Indeed, shortly after his inauguration as the 45th President of the United States, in January 2017, the American President bestowed additional authority upon the Pentagon and the CIA. In so doing, he yielded to the military’s pressure in the hope that this will help it defeat the so-called Islamic State more speedily and confront its other enemies more efficiently.

Trump’s decision quickly translated into a dramatic increase in drone strikes in Yemen, Afghanistan, Pakistan and Somalia—countries against which the U.S. is not officially engaged in a war—and only exacerbated the terribly bungled “War on Terror”. Unsurprisingly, it took Trump only seven months to surpass the number of civilian deaths that occurred during Obama’s entire eight-year presidency, according to non-profit monitoring group Airwars.[3] Another set of documents supplied by a whistleblower and published by The Intercept[4] in 2015, revealed the inner workings of this program in Afghanistan and concluded that these drone strikes caused the deaths of unintended targets nearly nine out of ten times. Heather Linebaugh, a US Army analyst who worked for this program, provided a damning testimony in this regard.[5]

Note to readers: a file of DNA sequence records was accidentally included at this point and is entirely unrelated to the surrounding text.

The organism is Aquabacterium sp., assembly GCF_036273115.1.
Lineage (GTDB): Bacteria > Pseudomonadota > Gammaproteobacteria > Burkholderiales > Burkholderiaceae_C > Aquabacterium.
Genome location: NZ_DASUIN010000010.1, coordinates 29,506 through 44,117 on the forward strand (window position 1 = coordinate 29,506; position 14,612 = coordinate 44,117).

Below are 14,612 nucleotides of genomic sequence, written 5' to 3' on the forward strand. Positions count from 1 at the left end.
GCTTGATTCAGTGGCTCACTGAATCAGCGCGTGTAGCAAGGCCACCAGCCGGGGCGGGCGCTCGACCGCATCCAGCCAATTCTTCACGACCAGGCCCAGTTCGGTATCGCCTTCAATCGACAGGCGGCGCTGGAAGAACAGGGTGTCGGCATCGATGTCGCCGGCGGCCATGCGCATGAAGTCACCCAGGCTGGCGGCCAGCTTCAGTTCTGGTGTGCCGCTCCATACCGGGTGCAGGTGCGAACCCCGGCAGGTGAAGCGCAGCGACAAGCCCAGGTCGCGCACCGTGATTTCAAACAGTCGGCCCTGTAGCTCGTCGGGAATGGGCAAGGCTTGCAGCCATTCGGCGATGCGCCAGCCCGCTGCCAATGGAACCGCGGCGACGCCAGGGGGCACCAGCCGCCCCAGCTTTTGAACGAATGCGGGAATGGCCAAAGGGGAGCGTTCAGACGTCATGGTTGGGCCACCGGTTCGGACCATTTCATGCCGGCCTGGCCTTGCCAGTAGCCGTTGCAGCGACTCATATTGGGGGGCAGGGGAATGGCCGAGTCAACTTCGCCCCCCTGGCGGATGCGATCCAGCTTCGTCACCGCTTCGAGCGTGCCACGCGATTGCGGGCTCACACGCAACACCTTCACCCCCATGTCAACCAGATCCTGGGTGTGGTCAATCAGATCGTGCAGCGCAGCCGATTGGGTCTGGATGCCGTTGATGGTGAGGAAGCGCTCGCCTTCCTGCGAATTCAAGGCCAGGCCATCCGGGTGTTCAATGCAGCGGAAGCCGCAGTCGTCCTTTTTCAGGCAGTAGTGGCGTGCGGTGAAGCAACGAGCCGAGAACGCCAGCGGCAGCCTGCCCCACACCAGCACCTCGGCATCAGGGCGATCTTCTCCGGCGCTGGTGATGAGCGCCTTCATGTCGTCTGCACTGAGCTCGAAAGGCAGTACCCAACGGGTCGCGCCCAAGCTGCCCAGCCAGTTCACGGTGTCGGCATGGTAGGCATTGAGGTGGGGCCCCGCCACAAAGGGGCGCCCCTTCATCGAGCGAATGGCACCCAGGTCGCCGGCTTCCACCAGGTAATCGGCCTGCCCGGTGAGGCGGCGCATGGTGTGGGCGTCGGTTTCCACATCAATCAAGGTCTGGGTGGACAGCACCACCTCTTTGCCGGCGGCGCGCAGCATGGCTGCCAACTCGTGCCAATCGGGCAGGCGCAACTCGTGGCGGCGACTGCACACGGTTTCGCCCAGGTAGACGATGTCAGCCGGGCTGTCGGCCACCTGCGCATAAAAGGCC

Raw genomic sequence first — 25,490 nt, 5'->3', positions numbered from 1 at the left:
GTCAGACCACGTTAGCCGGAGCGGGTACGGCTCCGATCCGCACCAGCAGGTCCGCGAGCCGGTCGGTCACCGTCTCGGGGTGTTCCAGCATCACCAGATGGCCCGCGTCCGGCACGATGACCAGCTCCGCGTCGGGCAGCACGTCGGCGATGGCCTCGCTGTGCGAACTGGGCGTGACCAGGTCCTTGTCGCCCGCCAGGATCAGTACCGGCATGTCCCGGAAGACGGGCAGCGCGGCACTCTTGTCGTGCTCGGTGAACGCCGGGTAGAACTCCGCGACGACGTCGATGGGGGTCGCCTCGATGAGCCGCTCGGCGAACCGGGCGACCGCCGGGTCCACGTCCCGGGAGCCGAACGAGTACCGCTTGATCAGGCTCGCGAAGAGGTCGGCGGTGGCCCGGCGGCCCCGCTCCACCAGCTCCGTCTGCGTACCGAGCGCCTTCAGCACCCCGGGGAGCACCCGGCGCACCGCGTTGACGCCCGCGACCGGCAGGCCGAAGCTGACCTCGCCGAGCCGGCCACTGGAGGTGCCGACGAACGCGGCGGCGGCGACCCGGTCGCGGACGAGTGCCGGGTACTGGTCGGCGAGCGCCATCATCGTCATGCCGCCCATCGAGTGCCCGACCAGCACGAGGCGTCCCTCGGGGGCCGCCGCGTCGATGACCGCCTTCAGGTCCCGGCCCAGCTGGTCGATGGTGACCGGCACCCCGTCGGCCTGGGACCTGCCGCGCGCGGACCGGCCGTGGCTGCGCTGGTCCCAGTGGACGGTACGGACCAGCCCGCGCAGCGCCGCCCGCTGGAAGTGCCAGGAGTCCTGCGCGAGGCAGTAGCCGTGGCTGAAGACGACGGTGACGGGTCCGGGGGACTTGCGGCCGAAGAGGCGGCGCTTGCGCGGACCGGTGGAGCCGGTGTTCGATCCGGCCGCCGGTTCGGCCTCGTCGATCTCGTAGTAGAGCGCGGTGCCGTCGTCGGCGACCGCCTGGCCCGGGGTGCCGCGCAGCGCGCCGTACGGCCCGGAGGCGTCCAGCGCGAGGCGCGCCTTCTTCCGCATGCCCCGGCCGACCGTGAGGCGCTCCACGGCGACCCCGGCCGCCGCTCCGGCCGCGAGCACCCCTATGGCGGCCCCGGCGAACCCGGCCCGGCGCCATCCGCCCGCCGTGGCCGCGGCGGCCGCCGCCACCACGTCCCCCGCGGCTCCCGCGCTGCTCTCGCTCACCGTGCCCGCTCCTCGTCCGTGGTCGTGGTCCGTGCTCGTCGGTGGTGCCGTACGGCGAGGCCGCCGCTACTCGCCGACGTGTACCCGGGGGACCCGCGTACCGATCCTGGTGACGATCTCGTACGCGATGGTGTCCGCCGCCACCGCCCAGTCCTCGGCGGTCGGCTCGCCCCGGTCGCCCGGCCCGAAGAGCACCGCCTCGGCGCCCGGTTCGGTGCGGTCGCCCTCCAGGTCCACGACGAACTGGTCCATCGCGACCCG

Moreover, on 13 April 2017, the U.S. Air Force dropped America’s most powerful non-nuclear bomb in its arsenal, nicknamed the “Mother of all bombs” (MOAB), on an ISIS cave complex situated in the Afghan Province of Nangarhar, a remote area bordering Pakistan.

While President Trump called the strike “another very, very successful mission”, Afghanistan’s former President and American ally, Hamid Karzai, declared “this is not the war on terror but the inhuman and most brutal misuse of our country as testing ground for new and dangerous weapons”. Also reacting to this bombing, two-time presidential candidate and Democratic member of the U.S. House of Representatives, Dennis Kucinich, asked “How, after a campaign where he repeatedly questioned America’s adventures in Iraq and Libya—including warning President Obama not to strike Syria after an alleged government use of poison gas—did President Trump get trapped in these wars? How, after questioning the workings of the Pentagon and the CIA, and being the victim of government leaks, does he permit leaks and disinformation to take us to the brink of war?” Kucinich then warned that “the bombing is accelerating in country after country and the death toll of innocent civilians continues to rise and while the resentment against America continues to grow, and unless we soon reverse course, forces will be unleashed globally which will be irretrievable”.[6]